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Detailed view of Brooklyn, Greenpoint, and Williamsburg. 

Includes buildings, parks, street names, and detailed lines of transportation, including the recently completed Prospect Park and as yet incomplete Suspension Bridge which would be known as the Brooklyn Bridge (built between 1873 and 1883).

Brooklyn, New York, experienced significant growth and transformation throughout the 19th century. Initially a modest settlement, it gradually expanded, driven by industry, commerce, and immigration, becoming an economic and cultural hub. In 1816, Brooklyn was incorporated as a village, and by 1834, it gained city status, reflecting its burgeoning population and development. The construction of the Brooklyn Navy Yard in the early 19th century fueled industrial growth, attracting workers and businesses alike.

The 1870s marked a pivotal decade for Brooklyn's development. First, in 1870, Prospect Park opened to the public, providing a vast green space designed by Frederick Law Olmsted and Calvert Vaux, the creators of Central Park. The park soon became a recreational hub, contributing to Brooklyn's cultural identity. Additionally, in 1873, construction began on the Brooklyn Bridge, which would connect Brooklyn and Manhattan, enhancing commerce and transportation. This engineering feat, completed in 1883, symbolized the growing interconnectivity between Brooklyn and the broader New York region.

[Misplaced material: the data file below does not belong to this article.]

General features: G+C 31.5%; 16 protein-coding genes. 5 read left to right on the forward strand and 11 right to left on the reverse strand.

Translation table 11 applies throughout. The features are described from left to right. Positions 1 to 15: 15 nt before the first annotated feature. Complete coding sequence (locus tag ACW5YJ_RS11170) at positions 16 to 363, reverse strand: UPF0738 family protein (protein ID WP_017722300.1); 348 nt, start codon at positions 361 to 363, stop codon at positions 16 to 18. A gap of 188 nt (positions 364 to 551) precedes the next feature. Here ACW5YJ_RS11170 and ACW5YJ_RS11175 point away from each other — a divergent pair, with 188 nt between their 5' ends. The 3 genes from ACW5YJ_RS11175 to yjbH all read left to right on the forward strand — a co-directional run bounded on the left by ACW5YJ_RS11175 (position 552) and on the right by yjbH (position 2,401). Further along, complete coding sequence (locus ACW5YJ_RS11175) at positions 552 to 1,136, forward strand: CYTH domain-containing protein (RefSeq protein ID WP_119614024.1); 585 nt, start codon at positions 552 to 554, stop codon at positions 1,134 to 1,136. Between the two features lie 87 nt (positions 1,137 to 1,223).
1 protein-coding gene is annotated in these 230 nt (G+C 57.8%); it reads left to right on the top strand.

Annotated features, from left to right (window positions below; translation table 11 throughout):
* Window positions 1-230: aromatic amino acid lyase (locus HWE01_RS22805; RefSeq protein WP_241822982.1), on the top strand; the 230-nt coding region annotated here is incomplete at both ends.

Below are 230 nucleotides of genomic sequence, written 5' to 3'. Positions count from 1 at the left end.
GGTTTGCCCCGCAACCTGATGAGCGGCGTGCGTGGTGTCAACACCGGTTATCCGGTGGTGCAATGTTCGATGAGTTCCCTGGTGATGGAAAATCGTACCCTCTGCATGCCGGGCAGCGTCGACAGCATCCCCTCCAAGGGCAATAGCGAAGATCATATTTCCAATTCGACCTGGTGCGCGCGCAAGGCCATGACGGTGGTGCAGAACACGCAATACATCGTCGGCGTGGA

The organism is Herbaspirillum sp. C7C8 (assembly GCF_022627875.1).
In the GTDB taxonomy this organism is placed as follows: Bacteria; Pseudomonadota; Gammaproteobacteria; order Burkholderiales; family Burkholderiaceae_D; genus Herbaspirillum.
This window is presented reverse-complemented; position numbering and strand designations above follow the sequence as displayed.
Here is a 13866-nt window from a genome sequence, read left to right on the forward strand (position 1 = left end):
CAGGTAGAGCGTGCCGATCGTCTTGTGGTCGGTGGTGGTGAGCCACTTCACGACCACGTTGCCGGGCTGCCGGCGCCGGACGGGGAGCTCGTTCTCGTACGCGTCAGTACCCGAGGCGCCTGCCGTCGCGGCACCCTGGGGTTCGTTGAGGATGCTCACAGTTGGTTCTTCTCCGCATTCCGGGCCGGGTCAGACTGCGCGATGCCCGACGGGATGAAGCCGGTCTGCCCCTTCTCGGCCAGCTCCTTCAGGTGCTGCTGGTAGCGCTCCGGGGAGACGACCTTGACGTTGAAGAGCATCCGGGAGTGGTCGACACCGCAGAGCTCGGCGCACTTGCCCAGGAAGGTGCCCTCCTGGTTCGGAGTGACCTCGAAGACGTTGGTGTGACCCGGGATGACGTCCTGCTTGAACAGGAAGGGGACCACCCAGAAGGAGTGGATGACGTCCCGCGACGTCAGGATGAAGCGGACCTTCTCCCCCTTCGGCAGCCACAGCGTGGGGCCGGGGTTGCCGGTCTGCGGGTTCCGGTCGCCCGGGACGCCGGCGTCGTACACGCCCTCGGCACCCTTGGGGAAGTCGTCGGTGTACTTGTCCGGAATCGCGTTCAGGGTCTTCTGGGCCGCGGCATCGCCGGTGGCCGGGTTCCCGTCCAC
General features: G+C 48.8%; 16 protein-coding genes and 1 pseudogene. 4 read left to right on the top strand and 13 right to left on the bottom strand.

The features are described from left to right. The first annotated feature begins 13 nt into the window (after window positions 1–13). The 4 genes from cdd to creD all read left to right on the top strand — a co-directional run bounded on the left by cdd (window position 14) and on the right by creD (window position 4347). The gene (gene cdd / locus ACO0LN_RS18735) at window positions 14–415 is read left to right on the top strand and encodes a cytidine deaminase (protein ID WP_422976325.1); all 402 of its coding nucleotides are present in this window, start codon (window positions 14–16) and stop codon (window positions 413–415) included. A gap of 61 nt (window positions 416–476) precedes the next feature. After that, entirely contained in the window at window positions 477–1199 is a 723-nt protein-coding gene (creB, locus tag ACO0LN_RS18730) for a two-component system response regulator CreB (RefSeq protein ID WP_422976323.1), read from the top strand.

Throughout the 19th century, Brooklyn's demographic composition diversified, with waves of immigrants from Ireland, Germany, and Italy, among others, contributing to its cultural vibrancy. By the century's end, Brooklyn had firmly established itself as a thriving urban center, laying the groundwork for its eventual incorporation into New York City in 1898.

Condition Description
Engraving on 19th-century wove paper. Original hand-coloring. Some very minor tears at bottom border.
New York Public Library, Map Division 1527263. Rumsey 0066.014. Philips (Atlases) 2202.